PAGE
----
Help improve profits by discovering which products are boosting your bottom line and which might be holding you back. With this streamlined approach, you’ll learn how to discover opportunities to grow profits without getting bogged down in data.

Understanding product-level profitability is crucial for every small business. This analysis will help you make better-informed decisions about product pricing, selection, and promotional strategies.

The challenge is that it can be very tedious and time-consuming. But it doesn’t have to be. With the right tools and a practical approach, you can quickly start measuring and improving your profitability.

This guide provides an efficient and effective method for understanding and improving product-level profitability.

Choose practicality over perfection

Embarking on profitability analysis can seem overwhelming. Yet, it’s important to remember that actionable data is far better than perfect data. It’s not as difficult as it may seem at first.

Precision is critical in income statements and other regulatory-driven accounting functions. However, as a decision-support tool, product profitability analysis just needs to be “directionally correct.” By pointing you in the right direction, you can quickly implement changes to help improve profitability.

You simply start by calculating the profitability of your most important product. And then your second-most important product. And so on for the rest of your top products. At this point, you’ll be able to estimate costs for the rest of the products without a significant impact on the quality of the analysis. We’ll delve deeper into this approach later.

Once you start seeing the profitability trends for your top products, you will be motivated to dive deeper because of the great insights you’ll find. You’ll also start to learn where more (or less) accuracy is needed in this analysis.

Clearly define metrics

Clear and consistent definitions of “sales” and “cost” are vital to ensuring an accurate profitability analysis, as well as well-informed decisions based on this analysis.

Profitability is simply sales minus cost. However, these terms can have varying definitions based on industry and context. Fortunately, you can define these terms to fit your specific needs — as long as you are consistent.

  • Sales. “Sales” (or “revenue”) is easier to define. For local businesses, the ambiguity typically centers on whether to count service charges as sales and whether to deduct delivery service commissions from sales. Since profitability analysis isn’t bound by strict accounting standards, use the definitions that make the most sense for your business. For example, if service charges go to employees as tips, exclude them. Delivery commissions are typically excluded from sales to provide a more accurate comparison with other sales channels.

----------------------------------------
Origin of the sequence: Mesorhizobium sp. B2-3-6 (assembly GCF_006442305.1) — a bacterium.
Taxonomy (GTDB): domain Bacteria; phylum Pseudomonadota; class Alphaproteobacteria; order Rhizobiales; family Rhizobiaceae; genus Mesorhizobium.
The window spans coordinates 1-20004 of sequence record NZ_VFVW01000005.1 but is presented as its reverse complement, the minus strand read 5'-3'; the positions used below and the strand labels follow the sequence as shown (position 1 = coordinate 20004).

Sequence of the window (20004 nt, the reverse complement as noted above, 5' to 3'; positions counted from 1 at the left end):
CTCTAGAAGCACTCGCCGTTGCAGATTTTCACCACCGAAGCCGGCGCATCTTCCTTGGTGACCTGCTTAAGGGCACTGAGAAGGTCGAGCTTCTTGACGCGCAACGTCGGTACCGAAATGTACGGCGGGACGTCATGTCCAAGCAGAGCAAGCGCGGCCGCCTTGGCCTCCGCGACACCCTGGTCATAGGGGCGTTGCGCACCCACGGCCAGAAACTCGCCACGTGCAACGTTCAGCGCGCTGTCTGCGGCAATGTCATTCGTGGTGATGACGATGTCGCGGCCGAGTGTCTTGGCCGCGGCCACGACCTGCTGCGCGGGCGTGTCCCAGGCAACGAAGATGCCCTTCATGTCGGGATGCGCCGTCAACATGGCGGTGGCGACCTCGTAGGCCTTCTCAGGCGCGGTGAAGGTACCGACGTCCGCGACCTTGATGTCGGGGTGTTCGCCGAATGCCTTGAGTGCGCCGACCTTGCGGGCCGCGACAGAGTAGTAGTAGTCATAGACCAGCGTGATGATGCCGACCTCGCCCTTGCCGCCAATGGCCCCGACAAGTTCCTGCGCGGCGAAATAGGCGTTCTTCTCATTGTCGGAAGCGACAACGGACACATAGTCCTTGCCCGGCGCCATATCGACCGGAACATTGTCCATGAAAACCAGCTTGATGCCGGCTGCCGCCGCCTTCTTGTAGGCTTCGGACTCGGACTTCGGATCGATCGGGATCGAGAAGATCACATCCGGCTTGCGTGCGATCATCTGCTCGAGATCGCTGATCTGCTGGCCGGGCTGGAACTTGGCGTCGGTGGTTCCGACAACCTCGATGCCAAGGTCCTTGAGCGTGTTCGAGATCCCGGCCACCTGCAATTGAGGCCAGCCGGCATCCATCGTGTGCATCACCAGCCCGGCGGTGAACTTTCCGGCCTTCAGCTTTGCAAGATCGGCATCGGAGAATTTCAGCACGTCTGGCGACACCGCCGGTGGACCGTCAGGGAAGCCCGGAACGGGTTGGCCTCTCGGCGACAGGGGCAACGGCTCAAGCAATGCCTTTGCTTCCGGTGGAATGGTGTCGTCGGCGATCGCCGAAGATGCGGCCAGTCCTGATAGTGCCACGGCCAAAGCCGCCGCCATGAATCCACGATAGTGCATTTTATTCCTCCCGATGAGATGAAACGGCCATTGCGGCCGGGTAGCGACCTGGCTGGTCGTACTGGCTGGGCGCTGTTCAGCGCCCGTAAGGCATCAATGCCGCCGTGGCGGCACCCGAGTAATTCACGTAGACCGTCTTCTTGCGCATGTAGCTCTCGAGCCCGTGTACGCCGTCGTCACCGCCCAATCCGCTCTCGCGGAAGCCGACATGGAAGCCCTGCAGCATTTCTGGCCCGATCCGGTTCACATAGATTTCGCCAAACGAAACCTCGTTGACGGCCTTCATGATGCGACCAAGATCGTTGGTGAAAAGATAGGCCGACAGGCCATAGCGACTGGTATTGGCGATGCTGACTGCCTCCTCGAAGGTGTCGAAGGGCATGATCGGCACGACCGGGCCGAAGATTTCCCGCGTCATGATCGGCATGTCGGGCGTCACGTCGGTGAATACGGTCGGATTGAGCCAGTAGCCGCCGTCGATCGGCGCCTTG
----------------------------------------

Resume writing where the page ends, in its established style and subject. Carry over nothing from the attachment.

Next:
• Cost. “Cost” (or “expense”) has more ambiguity, but the general rule of thumb is to include all costs directly related to acquiring or producing your products. For example, if you sell t-shirts, simply use the amount you paid your supplier for each t-shirt. If you make custom t-shirts, use the cost of the t-shirt, the cost of supplies to customize it, and the labor cost for the customization work. You should typically exclude fixed costs like rent and general expenses like marketing from these calculations.

For those familiar with accounting terms, this approach calculates gross profit by subtracting direct costs (Cost of Goods Sold + Direct Labor Cost) from revenue. But again, this is not an accounting exercise, so define these terms so they make sense for your business. Just be consistent.

Identify benchmarks

Using standard definitions for these metrics makes it easier to find general industry benchmarks for comparison. For example, the RMA Statement Studies (available for free at some local libraries) show that the gross profit margin for bakeries is 62.7%.

You can also consult industry experts from your local SBDC or SCORE chapter to help set realistic benchmarks for your business.

Ultimately, your most important and useful benchmark will be your historical performance. Comparing current profitability to past results can provide a tangible measure of progress.

Start simple